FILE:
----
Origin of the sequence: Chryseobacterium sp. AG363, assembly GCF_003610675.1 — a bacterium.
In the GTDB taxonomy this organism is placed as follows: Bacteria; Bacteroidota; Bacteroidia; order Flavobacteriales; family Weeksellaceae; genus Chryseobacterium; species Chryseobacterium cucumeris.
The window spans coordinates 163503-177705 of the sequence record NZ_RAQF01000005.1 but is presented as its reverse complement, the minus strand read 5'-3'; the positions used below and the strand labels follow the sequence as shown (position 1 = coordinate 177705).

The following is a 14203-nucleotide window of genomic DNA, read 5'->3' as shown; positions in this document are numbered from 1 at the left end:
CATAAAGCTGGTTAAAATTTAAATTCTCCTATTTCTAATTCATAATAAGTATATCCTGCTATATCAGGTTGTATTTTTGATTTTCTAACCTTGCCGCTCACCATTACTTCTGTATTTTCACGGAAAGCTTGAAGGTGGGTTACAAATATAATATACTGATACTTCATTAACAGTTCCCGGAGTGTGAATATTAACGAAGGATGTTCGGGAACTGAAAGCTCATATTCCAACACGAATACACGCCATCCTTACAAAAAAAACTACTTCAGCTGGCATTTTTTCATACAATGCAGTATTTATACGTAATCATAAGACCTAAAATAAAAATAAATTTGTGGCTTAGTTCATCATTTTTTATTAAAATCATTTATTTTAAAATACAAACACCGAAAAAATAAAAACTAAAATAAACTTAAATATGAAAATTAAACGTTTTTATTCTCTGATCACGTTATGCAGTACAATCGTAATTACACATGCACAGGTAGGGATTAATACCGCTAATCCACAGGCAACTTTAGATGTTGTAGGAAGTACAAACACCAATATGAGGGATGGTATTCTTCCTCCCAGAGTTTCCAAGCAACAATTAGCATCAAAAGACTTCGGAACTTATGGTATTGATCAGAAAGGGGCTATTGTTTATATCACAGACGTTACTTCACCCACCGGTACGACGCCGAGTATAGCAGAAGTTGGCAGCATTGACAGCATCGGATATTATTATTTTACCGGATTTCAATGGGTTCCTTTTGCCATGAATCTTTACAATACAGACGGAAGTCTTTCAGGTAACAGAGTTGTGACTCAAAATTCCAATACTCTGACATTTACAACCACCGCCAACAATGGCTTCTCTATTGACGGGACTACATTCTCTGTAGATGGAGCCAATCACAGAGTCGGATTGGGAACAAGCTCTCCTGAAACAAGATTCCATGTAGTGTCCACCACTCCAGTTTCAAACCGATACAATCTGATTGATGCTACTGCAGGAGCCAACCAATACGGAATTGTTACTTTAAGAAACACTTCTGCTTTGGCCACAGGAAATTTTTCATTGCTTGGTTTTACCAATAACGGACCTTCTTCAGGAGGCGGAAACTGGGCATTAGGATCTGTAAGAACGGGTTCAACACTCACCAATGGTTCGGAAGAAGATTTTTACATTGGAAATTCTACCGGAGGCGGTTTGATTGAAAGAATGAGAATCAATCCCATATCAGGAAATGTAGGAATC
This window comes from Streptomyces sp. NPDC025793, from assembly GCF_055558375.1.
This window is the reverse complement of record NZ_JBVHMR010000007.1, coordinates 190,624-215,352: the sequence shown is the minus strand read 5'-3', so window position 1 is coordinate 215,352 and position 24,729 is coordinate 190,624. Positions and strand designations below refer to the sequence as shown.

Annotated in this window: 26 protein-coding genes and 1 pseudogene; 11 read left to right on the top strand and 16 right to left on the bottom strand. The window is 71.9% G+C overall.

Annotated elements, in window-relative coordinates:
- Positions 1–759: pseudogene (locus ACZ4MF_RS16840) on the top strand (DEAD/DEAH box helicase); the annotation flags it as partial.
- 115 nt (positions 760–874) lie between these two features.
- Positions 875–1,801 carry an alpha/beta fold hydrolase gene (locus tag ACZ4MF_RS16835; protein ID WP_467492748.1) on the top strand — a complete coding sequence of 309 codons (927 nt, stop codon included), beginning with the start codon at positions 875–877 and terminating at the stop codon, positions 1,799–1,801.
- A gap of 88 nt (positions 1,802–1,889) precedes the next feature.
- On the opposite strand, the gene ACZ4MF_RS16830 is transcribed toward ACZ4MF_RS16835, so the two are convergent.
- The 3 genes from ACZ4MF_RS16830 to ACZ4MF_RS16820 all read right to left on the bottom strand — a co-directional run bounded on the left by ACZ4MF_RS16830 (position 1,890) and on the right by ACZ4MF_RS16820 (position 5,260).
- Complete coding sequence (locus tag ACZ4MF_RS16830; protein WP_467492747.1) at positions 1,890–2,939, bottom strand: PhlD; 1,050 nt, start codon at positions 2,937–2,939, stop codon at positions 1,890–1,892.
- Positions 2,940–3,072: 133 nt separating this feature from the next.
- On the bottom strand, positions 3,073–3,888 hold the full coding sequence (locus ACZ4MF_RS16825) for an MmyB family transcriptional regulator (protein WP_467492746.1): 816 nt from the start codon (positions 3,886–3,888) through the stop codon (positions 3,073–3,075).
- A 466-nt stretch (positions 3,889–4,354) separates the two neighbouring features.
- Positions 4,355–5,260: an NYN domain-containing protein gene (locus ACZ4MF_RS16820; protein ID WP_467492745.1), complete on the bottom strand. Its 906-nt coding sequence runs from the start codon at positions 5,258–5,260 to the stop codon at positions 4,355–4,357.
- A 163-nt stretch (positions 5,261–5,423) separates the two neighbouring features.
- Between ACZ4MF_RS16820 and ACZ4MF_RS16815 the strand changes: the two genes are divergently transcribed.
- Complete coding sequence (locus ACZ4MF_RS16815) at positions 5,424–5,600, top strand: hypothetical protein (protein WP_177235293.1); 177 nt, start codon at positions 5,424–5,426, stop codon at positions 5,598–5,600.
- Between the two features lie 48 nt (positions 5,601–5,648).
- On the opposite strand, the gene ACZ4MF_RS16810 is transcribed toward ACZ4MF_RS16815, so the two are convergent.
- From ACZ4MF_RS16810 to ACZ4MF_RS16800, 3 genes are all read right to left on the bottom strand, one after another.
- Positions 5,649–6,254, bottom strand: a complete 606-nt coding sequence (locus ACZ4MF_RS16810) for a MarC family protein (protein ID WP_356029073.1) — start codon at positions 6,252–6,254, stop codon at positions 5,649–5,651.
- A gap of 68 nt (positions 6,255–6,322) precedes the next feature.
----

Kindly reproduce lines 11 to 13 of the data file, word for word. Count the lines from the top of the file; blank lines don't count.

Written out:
- 115 nt (positions 760–874) lie between these two features.
- Positions 875–1,801 carry an alpha/beta fold hydrolase gene (locus tag ACZ4MF_RS16835; protein ID WP_467492748.1) on the top strand — a complete coding sequence of 309 codons (927 nt, stop codon included), beginning with the start codon at positions 875–877 and terminating at the stop codon, positions 1,799–1,801.
- A gap of 88 nt (positions 1,802–1,889) precedes the next feature.